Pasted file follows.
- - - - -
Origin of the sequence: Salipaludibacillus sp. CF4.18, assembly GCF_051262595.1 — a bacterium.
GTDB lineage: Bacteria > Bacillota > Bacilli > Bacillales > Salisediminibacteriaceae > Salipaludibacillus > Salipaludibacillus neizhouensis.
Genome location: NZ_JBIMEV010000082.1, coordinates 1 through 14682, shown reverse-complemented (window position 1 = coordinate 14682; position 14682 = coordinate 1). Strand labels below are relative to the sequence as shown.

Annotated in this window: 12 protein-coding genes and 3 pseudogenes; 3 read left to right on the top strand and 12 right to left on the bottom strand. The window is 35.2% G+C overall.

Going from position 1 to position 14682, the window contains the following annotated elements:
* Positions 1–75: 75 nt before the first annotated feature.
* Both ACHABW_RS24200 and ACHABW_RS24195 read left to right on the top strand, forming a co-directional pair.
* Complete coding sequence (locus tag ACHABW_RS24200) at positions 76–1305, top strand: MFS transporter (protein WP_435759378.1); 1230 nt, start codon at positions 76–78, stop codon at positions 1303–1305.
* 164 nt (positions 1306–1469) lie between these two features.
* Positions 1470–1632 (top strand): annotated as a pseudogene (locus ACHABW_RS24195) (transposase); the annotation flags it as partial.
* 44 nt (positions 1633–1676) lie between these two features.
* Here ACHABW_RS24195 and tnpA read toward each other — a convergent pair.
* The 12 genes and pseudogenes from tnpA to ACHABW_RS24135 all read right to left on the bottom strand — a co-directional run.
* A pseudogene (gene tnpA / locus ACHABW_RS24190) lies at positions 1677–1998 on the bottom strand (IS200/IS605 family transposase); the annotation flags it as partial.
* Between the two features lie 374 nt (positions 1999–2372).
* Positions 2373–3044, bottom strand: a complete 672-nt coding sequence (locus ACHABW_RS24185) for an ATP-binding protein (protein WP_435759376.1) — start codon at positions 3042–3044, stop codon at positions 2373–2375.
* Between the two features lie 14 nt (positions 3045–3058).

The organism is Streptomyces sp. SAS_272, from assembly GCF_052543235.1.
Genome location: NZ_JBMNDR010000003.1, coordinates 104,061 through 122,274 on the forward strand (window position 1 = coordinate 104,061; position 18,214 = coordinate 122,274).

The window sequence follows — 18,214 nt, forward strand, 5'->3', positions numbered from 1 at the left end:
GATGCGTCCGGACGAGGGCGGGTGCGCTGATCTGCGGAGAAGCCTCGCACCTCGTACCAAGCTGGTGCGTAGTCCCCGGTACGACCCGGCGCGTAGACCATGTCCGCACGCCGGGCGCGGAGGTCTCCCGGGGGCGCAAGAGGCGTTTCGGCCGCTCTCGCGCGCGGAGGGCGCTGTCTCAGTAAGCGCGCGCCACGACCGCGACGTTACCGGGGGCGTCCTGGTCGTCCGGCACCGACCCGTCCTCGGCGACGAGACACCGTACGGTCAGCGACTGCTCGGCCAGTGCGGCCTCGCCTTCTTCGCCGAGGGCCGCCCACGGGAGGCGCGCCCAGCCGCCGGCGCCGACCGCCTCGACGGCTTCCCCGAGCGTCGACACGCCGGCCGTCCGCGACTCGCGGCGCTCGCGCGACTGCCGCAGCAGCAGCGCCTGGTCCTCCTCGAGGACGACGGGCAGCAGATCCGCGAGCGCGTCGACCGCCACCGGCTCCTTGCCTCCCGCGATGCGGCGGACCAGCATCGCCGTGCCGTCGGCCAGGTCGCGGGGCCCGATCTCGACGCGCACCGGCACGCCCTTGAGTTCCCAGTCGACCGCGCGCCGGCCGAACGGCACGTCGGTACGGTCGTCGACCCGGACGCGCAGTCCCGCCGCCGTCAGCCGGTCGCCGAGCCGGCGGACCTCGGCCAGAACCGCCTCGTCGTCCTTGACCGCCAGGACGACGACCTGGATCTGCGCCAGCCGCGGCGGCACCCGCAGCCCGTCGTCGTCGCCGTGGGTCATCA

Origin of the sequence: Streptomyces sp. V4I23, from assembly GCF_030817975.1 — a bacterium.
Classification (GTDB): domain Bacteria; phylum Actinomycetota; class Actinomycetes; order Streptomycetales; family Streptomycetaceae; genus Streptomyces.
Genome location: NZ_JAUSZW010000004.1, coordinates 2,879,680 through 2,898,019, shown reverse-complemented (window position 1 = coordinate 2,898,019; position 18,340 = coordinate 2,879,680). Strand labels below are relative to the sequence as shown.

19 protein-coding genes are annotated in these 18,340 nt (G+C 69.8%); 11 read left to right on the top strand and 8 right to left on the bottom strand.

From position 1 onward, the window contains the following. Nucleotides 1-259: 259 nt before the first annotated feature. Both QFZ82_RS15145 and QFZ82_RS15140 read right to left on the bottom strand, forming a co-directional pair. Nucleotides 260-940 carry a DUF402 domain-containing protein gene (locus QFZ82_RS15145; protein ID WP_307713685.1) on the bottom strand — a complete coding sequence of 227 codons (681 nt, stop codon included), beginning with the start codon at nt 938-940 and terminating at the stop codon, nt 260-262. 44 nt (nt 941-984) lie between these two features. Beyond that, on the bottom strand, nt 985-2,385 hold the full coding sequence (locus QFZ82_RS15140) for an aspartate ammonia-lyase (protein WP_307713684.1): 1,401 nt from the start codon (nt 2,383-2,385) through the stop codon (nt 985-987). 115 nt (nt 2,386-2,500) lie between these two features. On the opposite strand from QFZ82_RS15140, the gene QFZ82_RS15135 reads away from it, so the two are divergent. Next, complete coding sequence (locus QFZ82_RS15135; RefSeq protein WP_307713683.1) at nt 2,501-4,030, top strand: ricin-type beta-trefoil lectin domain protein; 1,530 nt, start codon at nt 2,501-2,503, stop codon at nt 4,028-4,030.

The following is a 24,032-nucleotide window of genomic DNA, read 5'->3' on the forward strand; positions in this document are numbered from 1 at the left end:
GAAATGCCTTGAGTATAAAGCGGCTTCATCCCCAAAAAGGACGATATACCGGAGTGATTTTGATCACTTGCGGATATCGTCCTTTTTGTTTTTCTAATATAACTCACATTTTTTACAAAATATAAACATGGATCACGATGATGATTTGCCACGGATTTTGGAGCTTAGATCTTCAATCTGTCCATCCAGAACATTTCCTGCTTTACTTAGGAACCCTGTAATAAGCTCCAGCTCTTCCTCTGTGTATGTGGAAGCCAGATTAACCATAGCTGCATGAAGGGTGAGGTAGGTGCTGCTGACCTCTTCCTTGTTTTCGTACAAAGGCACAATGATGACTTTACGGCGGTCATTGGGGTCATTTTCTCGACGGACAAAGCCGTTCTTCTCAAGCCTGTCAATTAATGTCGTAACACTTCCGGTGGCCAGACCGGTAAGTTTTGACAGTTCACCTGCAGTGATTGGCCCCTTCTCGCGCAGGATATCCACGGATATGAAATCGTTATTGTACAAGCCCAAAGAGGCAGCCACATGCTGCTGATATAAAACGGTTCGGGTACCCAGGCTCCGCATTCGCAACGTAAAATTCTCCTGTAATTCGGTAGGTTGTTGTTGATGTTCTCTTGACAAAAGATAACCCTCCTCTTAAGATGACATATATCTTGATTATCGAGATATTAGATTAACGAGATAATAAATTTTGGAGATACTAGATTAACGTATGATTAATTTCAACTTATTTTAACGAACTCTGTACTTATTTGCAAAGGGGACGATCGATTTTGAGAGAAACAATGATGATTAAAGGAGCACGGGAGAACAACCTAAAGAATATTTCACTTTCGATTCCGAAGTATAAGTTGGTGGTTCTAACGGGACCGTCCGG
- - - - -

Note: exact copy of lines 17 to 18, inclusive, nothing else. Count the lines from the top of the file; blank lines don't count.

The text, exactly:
* Between the two features lie 14 nt (positions 3045–3058).

The organism is Streptomyces sp. SAS_272, from assembly GCF_052543235.1.